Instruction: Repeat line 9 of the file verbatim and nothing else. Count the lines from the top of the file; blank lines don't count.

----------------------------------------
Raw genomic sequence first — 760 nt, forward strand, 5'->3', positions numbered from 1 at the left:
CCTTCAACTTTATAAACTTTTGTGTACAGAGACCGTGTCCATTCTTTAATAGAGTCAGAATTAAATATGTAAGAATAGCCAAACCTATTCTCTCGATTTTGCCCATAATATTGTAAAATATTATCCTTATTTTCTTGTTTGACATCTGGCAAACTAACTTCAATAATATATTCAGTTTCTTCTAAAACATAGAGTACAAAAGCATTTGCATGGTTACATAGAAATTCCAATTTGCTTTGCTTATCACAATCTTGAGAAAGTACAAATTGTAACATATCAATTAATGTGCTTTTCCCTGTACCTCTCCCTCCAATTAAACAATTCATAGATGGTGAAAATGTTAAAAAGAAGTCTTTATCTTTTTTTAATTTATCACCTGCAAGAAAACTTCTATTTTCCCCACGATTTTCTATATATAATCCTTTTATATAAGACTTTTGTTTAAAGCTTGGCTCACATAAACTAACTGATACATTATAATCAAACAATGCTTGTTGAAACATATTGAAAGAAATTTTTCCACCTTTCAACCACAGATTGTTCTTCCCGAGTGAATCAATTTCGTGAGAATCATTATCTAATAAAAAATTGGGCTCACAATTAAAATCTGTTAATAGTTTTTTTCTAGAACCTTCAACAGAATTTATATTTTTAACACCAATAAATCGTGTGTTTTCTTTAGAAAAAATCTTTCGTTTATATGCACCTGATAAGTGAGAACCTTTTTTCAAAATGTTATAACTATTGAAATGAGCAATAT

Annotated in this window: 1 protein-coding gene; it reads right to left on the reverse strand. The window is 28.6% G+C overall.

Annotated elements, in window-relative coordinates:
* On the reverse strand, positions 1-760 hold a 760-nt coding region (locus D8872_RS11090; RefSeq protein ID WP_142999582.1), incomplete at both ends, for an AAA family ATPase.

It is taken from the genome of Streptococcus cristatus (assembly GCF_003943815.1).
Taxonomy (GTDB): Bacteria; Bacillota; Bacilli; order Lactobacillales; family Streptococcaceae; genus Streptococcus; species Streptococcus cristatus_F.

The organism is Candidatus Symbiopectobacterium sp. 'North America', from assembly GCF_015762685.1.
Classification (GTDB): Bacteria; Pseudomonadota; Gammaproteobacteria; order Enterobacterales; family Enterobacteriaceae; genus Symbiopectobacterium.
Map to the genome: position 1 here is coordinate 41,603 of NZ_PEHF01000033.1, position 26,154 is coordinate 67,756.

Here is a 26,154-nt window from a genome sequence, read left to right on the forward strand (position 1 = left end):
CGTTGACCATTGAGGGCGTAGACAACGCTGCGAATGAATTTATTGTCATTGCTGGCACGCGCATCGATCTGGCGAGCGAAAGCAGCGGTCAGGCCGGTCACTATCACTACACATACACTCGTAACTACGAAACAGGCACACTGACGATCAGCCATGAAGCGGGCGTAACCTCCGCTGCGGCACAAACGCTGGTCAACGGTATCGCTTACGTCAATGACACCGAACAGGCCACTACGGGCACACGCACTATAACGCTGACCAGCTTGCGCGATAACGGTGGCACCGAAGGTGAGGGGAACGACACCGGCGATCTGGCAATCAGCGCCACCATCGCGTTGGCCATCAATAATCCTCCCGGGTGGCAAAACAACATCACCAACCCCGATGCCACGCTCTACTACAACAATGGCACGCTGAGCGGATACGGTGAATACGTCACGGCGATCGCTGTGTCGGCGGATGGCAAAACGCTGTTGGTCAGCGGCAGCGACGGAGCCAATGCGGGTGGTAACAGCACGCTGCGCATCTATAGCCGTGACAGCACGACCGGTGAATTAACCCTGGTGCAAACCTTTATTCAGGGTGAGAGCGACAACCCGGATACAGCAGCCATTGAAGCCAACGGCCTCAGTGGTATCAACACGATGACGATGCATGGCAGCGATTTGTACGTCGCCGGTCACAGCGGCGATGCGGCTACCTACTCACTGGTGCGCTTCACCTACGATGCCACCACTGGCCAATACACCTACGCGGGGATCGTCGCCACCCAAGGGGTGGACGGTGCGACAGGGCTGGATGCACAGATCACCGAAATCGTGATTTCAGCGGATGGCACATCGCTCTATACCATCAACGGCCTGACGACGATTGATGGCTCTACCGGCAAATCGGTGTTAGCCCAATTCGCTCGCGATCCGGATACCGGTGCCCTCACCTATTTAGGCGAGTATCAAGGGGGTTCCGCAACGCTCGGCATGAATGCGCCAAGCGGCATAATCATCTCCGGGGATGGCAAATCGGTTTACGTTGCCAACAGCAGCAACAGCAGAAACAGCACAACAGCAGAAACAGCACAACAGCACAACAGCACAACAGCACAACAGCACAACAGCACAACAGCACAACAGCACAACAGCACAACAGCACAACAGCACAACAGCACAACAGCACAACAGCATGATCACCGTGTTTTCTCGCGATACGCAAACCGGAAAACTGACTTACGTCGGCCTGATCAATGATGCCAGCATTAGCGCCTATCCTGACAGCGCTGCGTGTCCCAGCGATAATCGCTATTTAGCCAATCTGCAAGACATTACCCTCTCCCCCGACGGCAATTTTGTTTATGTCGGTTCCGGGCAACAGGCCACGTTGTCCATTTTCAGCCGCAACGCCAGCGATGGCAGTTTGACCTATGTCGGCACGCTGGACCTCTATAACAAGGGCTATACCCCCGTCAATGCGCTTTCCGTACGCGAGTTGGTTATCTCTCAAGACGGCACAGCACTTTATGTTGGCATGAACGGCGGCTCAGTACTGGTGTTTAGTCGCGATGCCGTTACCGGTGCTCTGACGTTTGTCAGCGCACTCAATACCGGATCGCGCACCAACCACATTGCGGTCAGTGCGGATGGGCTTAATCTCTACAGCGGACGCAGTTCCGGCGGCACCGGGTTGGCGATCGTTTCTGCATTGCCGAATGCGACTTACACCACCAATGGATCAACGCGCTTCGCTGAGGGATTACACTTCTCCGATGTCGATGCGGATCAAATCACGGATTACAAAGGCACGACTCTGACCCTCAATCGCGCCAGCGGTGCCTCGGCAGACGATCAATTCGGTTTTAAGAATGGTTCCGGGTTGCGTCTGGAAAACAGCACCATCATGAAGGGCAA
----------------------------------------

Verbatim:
Classification (GTDB): Bacteria; Pseudomonadota; Gammaproteobacteria; order Enterobacterales; family Enterobacteriaceae; genus Symbiopectobacterium.